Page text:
crystallized in shallow plutons within Vesta's crust.
Diogenites are believed to have crystallized in deep plutons within Vesta's crust. They
have a much coarser texture than eucrites and are composed mainly of Mg-rich orthopyroxene,
plagioclase and olivine.
Rheasilvia Crater as a Meteorite Source
The most prominent feature on the surface of Vesta is an enormous crater near the south pole.
The Rheasilvia Crater is about 500 kilometers in diameter (300 miles). The floor of the
crater is about 13 kilometers (8 miles) below the undisturbed surface of Vesta and its rim, a combination
of upturned strata and ejecta, rises between 4 and 12 kilometers (2.5 and 7.5 miles) above the surface
of the undisturbed surface of Vesta. This crater is thought to have formed by an enormous impact with
another asteroid about one billion years ago.
The impact is thought to have launched about 1% of the volume of Vesta as ejecta, exposing
multiple layers of the crust in the walls of the crater and possibly exposing some olivine mantle.
This impact is thought to have been the source of the HED meteorites found on Earth and about 5% of Earth's asteroids.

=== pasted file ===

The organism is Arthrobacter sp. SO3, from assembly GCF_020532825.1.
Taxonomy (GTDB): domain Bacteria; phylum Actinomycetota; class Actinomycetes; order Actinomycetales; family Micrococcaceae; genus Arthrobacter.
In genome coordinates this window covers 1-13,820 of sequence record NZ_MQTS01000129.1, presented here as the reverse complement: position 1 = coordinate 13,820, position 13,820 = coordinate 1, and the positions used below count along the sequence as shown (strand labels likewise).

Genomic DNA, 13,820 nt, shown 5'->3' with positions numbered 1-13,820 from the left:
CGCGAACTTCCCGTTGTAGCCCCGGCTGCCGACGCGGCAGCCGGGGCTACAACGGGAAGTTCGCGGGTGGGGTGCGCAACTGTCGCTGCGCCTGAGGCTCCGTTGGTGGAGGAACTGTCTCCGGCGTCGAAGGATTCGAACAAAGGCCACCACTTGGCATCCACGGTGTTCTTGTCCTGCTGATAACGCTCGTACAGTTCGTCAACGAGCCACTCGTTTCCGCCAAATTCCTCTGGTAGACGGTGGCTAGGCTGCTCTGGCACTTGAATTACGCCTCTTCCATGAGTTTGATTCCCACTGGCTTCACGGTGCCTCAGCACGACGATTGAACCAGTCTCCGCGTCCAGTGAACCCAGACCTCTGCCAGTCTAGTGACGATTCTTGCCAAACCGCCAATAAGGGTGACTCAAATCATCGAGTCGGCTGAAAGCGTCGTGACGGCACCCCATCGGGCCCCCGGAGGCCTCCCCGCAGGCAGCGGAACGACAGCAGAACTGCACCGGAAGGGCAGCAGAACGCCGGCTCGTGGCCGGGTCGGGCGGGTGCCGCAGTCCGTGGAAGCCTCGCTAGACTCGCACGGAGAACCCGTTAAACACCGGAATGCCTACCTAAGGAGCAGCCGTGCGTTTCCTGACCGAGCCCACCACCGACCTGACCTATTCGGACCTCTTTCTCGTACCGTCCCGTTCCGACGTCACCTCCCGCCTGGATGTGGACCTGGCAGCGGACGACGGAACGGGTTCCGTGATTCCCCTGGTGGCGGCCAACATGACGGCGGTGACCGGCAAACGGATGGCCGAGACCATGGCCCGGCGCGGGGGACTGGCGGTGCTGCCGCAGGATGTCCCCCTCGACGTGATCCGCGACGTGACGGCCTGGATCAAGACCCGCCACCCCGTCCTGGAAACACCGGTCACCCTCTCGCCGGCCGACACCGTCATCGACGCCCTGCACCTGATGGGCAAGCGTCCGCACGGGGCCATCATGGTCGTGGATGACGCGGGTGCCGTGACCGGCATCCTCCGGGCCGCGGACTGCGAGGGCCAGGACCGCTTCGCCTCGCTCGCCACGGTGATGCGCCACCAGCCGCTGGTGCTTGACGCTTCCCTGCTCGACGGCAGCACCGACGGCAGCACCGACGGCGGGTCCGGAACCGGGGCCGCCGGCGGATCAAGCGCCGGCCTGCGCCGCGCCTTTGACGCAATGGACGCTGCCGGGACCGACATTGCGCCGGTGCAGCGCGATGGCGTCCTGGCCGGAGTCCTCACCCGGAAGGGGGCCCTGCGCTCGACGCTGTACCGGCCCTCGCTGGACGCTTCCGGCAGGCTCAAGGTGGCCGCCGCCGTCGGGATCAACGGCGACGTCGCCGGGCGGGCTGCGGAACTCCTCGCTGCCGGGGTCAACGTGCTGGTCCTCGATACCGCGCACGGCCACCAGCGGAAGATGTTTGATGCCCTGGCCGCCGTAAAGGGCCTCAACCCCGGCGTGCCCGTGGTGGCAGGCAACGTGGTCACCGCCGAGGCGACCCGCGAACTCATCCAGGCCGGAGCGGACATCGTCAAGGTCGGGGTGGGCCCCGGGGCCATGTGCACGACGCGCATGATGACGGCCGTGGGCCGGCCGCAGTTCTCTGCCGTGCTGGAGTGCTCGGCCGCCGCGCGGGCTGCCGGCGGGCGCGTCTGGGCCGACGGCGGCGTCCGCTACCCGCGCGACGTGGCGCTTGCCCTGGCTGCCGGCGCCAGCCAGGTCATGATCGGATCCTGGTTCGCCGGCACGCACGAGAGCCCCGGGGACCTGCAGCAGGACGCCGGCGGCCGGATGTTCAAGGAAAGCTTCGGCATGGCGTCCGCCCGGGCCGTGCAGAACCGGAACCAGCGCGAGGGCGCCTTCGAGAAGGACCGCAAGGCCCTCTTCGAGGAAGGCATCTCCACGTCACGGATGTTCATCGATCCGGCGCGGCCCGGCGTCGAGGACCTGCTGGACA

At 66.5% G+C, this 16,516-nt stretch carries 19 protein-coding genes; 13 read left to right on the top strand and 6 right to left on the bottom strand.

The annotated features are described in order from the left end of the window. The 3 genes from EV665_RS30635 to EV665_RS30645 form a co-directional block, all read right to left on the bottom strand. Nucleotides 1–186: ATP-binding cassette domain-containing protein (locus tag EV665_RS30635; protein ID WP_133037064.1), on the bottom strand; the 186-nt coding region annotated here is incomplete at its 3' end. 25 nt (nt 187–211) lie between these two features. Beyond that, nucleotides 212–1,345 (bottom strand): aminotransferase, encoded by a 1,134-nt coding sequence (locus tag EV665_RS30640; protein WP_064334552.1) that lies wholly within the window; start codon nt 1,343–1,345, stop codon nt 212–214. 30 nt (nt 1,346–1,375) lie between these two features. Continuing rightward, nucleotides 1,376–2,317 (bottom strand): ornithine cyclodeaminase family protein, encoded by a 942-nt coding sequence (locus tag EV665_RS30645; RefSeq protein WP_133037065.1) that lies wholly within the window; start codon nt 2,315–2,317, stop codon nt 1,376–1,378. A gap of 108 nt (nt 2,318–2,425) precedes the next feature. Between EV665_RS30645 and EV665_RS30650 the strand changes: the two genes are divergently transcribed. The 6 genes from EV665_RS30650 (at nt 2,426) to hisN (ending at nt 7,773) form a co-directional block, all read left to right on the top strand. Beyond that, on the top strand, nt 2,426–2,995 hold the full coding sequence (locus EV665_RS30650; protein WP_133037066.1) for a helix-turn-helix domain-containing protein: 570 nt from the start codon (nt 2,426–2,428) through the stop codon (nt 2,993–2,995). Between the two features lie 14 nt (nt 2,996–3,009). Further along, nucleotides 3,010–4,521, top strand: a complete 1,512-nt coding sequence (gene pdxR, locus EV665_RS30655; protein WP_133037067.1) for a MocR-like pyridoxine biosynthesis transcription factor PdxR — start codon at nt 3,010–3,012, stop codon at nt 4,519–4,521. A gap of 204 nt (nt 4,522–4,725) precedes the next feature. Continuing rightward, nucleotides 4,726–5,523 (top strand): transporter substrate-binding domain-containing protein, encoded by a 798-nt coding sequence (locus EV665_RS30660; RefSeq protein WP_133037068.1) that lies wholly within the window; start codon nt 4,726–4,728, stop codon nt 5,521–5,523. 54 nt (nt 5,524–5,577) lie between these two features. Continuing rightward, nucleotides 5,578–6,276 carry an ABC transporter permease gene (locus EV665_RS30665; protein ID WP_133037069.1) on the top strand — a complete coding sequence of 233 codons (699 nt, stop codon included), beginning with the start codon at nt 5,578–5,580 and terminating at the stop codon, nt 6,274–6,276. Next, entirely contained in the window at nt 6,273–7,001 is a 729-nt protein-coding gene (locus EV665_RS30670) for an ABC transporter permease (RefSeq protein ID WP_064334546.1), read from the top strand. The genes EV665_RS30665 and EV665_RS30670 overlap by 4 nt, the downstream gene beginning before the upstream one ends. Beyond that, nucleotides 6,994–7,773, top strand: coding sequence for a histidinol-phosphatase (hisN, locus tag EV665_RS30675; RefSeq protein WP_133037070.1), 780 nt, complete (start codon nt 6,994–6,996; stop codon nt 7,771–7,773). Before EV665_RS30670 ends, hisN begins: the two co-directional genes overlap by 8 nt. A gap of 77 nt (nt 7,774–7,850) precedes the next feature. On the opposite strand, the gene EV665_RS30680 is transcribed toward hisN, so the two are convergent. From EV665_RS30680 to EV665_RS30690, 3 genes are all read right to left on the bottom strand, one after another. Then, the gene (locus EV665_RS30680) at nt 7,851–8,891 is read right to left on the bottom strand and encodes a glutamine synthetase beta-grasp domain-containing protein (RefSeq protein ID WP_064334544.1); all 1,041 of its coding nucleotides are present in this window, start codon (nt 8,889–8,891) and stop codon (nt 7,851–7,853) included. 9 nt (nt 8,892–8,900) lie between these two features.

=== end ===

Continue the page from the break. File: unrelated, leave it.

Meteorites on Moon and Mars
Meteorites beyond Earth have been found by NASA space missions. At least three lunar-resident meteorites have been found by
NASA moon landings. In addition trace element evidence of extralunar materials has been found in lunar regolith samples. NASA's
Mars Rovers have encountered and photographed several
impressive meteorites on the surface of Mars.
Contributor: Hobart King
Find it on Geology.com
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| Vesta is one of the largest asteroids in the solar system. It is about 500 kilometers across (300 miles) and comprises about 9% of the mass of the asteroid belt. NASA's Dawn spacecraft orbited Vesta for about one year between July 2011 and June 2012, collecting data about the mineralogy, chemistry and isotopic composition of the asteroid. This image views the south polar area of Vesta showing the Rheasilvia Crater which is about 500 kilometers (300 miles) across. Image by NASA.
| Color topographic map of Vesta asteroid viewing the south polar area. Deep blue areas are topographic lows. Topographic highs are red through pink to white. This view shows the giant Rheasilva Crater in the southern hemisphere with a high central peak. Image by NASA.
 Meteorwritings: A series of
articles about meteorites authored by Geoffrey Notkin of Aerolite Meteorites
and published by Geology.com in 2008 through 2010.
 Lunar Meteorites: Department of Earth and
Planetary Sciences, Washington University in St. Louis, accessed May, 2012.
 Martian Meteorites: International Meteorite
Collectors Association, accessed May, 2012.
 Dawn's Targets -- Vesta and Ceres: Article in the Dawn
Missions section of the NASA website, accessed May, 2012.
 Extralunar Materials in Lunar Regolith:
A White Paper Submitted for the NRC Decadal Survey by Marc Fries, John Armstrong, James Ashley, Luther Beegle, Timothy
Jull and Glenn Sellar. Lunar and Planetary Institute, accessed May, 2012.